So.. what dishes would I use to do this? That's a tough one, and the following is just off the top of my head. I'd love for you to suggest ideas to me.

A vegetable medley, with carrots,  parsnips, garlic, brussel sprouts, cauliflower, onions, potatoes, and marrow for a subtle spicy flavor. Served in a buttery basil infused broth.

A cheese course, served with a good light Ale, featuring a selection of English cheeses. Cheddar, Wenslydale (perhaps a Cranberry one), Buxton Blue, Stilton, Cornish Yarg, & a good Sommerset Brie would all make an appearance, as would a Woolsery Goat Cheese to keep it being a clean sweep for the cows. English grapes on the side as a palette cleanser.

Maldon Mussels, steamed and then lightly cooked with coconut milk, ginger, green chilies, & a mix of spices. A glass of white English Wine (from Kent or Dorset most likely) would make a good drink with this.

Braised Pork - slow cooked in milk - with garlic, sage, and juniper. Served with a baked broad beans, carrots, and parsnips, and accompanied by a selection of mustards. 

A steamed fruit pudding, no cloves, served with a rich chocolate sauce and brandy cream. Served with Rum.

Sounds good to me - what do you think?
Rorschach Watchmen

Don't you just love folk songs?

There was an old farmer, who sat on a rock,
Stroking his whiskers and shaking his
fist at some boys who were sat by his ricks
with their feet spread out and their hands on their
Marbles and play-things and at half past four
Along came a lady who looked like a
pretty young creature and who sat on the grass,
She pulled up her dress and showed them her
ruffles and laces and also her Duck,
Said she'd discovered a new way to
Bring up the children so they would not spit
while her boys in the stables were shoveling
refuse and rubbish from yesterdays hunt,
while the girl in the meadow was rubbing her
eyes at the fellow down by the dock
He looked like a man with a sizable
home in the country and a big fence out front,
when he asked her politely she showed him her
little pet dog who was subject to fits,
and then she did let him grab hold of her
small tender hand with a movement so quick,
she then bent on over and sucked on his
candy - so tasty - made of butter-scotch
so then he spread whipped-cream all over her
cookies that she gave him for fixing her walls
she invited him upstairs and played with his
puppy and she sang it this song.

And if you think it is dirty, well you're fucking well wrong.
fishy wishy

Ferryman: Part 1.5

"It's cold here," the pale girl said, "I don't like it much."

I looked at her, wrapped in her light shawl and summer-dress in the middle of November. She wasn't exactly dressed for the season, but then that wasn't exactly surprising.

"Frankly I'm shocked you can even feel it," I responded, focusing on the road ahead of me again. It was dark outside and the boat of a car I'd managed to hot-wire drove like a two-ton brick on lego wheels.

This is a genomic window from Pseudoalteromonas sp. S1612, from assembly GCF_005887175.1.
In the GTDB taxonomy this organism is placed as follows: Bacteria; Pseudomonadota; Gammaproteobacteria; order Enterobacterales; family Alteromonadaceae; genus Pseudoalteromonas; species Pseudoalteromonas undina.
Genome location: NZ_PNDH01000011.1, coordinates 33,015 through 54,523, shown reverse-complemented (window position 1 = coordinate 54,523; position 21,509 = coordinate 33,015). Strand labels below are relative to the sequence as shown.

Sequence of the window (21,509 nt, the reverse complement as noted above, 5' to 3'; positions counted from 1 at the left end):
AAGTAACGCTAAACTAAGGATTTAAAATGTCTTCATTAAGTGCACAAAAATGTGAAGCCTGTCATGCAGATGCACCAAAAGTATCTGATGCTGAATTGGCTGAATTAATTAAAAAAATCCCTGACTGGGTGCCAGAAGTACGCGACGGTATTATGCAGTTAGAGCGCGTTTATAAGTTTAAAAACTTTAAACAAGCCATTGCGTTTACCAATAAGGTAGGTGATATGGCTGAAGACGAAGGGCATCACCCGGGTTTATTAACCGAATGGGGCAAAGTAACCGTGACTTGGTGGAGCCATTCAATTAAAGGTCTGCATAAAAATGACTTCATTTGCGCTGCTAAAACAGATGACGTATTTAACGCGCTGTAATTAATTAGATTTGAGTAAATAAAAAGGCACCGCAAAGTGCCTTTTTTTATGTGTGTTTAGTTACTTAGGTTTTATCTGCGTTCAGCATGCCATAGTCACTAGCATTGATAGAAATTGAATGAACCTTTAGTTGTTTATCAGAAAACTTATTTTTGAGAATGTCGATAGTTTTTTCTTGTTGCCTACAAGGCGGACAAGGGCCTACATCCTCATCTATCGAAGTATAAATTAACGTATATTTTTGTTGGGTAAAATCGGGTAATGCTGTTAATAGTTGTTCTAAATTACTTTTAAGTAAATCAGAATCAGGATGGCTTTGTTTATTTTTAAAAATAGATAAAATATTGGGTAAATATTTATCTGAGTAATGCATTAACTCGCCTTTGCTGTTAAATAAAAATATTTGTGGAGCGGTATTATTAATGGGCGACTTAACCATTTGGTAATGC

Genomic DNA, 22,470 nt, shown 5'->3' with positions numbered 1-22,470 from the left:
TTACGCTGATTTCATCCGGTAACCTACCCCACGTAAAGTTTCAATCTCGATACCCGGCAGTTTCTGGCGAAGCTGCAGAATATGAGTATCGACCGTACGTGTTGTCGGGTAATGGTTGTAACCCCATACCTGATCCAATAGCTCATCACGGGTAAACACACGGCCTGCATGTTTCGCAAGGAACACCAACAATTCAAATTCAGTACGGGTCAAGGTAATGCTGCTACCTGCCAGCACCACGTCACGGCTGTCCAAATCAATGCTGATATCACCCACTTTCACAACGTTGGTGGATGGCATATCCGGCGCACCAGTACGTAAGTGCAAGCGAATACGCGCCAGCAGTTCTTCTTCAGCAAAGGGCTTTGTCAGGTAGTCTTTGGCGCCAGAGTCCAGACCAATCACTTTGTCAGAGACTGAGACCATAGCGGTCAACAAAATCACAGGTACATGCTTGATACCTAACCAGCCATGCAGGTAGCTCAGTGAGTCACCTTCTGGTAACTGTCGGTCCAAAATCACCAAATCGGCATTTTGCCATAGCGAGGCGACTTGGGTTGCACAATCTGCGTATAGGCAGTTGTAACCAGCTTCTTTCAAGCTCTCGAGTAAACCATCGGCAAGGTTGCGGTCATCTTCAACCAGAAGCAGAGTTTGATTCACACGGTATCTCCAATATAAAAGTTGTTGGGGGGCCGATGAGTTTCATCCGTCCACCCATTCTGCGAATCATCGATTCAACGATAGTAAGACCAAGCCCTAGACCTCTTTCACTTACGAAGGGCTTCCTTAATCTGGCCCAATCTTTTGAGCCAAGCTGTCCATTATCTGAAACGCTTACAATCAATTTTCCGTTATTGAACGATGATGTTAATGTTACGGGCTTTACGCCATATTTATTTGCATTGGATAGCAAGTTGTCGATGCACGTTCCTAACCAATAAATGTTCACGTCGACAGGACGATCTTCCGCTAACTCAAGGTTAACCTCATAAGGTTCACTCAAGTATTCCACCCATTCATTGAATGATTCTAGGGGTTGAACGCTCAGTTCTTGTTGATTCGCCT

"Yeah, well," she turned away to look of out the cars window at the shadows of trees in the forest "being dead is weird like that. But I guess you'd know a little about that."

She was right, sort of, I just wish I couldn't see the car seat through her while she said it. The ruddy scar on my chest itched, but that was probably in my head. One thing though she wasn't right on, at least not as far as I was concerned.

"I'm not dead," taking a hand off the steering wheel I thumped my chest in mock bravado. "Flesh and blood. 100 percent man-meat, thank-you!"
"Hah!" She laughed hollowly, but when she turned she was smiling; albeit not entirely kindly. "Well then what exactly are you? You're not alive, not with that hole in your chest anyhow."

Oh yeah, that. I wasn't going to get into that right now, I wasn't sure what I could say about it anyhow.

"Wish I knew sweet-cheeks, but right now all I know is that last week I was drifting through town, met a girl - who seem like she was fun. Now I have a hole where my heart was and a sassy dead girl in my passenger seat."

My week is just getting weirder.

[fast fiction snippet - continuing the story of the character in this short story from over 5 years ago! ]
fishy wishy

2009 In Review

Well... this year was very extreme in many ways, but mostly was a solid patter of negativity with a few high points. I would detail everything, but that would be v.long and rambinling.

However (totally stolen from various people) here is also a quick 2009 recap questionare...

What did you do this year that you'd never done before?
Hmm... several things really.
  • met Dan Aykroyd
  • met the Mythbusters
  • went to Disneyland
  • saw Peaches live
  • had a heavy metal music star hang out at my BBQ